Energy Transition accelerated in EU and USA by Covid-19 resulting in peak Mogas demand, other regions to keep oil demand growing for some time

In this month’s economic engineering update, we zoom out for a look at the global supply and demand environment for oil, transportation fuels, and petrochemical feedstocks. The Covid-19 pandemic caused a huge dent or “reset” in oil product demand which has sent ripples through the markets. The changes caused by Covid-19 extend far into the future due to some likely irreversible changes and trends toward reducing the effects of climate change. These changes came about through the insistence of individuals (e.g., telecommuting trends), the private sector (ESG push), activists (continued pressuring of governments and other entities), and government action.

Much of what we will discuss today will be backed up by projections and figures from the IEA (International Energy Agency) and their Oil 2021 forecast1. I highly recommend giving it a read if you are interested in views on the macroeconomic environment and supply/demand impacts. I have pulled out a few of the key insights that I see affecting the refining and petrochemical industries. First let’s take a look at the projection for total oil demand, which includes all end-uses in figure 1 below.

july economic engineering update fig 1

Figure 1: IEA projection of world oil demand alongside Gross Domestic Product (GDP). They project the world will not return to the original trajectory.1

This graph most prominently shows the permanent economic scarring due to the pandemic. Global GDP is now expected to be on a different curve, although still rising healthily. Baked into forecast oil demand are the shift towards EVs, a sudden increase in work from home, and likely a permanent change in how business is conducted in the developed world. Some of these trends were accelerated by the pandemic.

No Peak Oil, but we have seen Peak Gasoline

The next point I would like to highlight is where the increase in global oil demand is expected to go – and by the IEA’s projection, it will not be into gasoline. Chemicals is seen as the primary driver of demand growth in the medium-term projection.

Figure 2: Gasoline world demand remains below 2019 levels through 2026, new oil demand arises from petrochemical end uses and diesel.1

So, we have established at this point that we have not yet seen “peak oil” as the IEA projects it, however; what we do see in Figure 2 and Figure 3 below, is that we have seen peak gasoline in 2019. The OECD countries are already in demand decline, which will be accelerated by EV adoption, behavioral changes, and efficiency increases. Even with strong EV adoption (expected to triple by 2026) in China, there is still a slight uptick in gasoline demand there.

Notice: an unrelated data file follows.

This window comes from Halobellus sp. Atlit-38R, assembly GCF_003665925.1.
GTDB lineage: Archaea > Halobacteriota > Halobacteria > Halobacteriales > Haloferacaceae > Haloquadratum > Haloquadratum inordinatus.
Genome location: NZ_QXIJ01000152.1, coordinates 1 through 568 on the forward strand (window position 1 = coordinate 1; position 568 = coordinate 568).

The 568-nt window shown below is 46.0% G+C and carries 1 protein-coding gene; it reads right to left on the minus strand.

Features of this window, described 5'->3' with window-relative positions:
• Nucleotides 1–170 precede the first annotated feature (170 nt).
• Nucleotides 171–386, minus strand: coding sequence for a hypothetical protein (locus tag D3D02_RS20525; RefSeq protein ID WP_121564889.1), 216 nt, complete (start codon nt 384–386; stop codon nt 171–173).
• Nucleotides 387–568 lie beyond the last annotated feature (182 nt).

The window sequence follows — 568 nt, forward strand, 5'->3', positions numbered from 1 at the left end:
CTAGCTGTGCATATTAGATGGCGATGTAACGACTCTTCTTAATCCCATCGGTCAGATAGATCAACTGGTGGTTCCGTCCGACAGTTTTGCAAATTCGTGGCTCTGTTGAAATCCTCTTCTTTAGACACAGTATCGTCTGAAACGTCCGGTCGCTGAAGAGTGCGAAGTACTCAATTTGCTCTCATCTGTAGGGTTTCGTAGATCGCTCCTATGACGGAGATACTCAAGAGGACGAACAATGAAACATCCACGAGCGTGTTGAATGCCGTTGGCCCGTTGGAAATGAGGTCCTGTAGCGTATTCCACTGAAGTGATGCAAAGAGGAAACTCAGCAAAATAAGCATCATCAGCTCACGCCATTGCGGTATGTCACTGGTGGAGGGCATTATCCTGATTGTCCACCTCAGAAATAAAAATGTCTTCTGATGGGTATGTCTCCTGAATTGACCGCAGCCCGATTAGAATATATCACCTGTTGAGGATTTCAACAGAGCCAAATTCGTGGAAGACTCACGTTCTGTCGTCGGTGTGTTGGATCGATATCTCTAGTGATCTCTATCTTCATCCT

Figure 3: Much of the OECD (Organization for Economic Co-operation and Development) countries have already seen peak mogas demand, growth is primarily in non-OECD countries.1

The above transition as well as global oil production and refining footprints will dictate continued shifts in trade flows, promoting additional gasoline exports from NA and EU refiners. Eventually if capacity continues to be expanded in Asia/Middle-East/Africa, there will likely be more capacity rationalization in the NA/EU.

Jet back to normal by 2024

While jet will certainly not be much of a growth potential, IEA sees it returning to normal by 2024 and then increasing at a slow pace afterward. This does mean a couple more years of relatively low Jet vs. Diesel margins.

Diesel shifts geographies similar to Gasoline

Unlike gasoline, the IEA does not see diesel demand peaking yet. As shown below in figure 4, it is expected to increase in some regions, offsetting efficiencies in others. Diesel is much harder to replace with battery electric due to the high energy density required. Blue and Green H2 is being talked about as a solution for this but being a practical and scalable alternative is still to be demonstrated and scaled.

Figure 4: Regional gas/oil demand indexes show growth in diesel shifting to Asia/Africa/ME/South America. EU, NA, and OECD Asia are all projected to decline.1

Hydrocarbon processors globally, particularly refiners, will be in a period of flux for the mid-term as the course to decarbonization becomes clearer. The market dynamics will be interesting as supply and demand will be displaced geographically. Refiners will need to be able to respond to open arbitrages quickly to capture the opportunities which might mean switching from diesel to gasoline quickly and potentially counter seasonally at times.

The best operators will take this future into account and prepare themselves to be more nimble, more profit-driven, and more capable. Imubit can help with these changes with our Closed Loop Neural Network™ platform. We help organizations to respond quickly to changes in market signals and enact optimizations that were not previously feasible.

1 IEA (2021), Oil 2021, IEA, Paris

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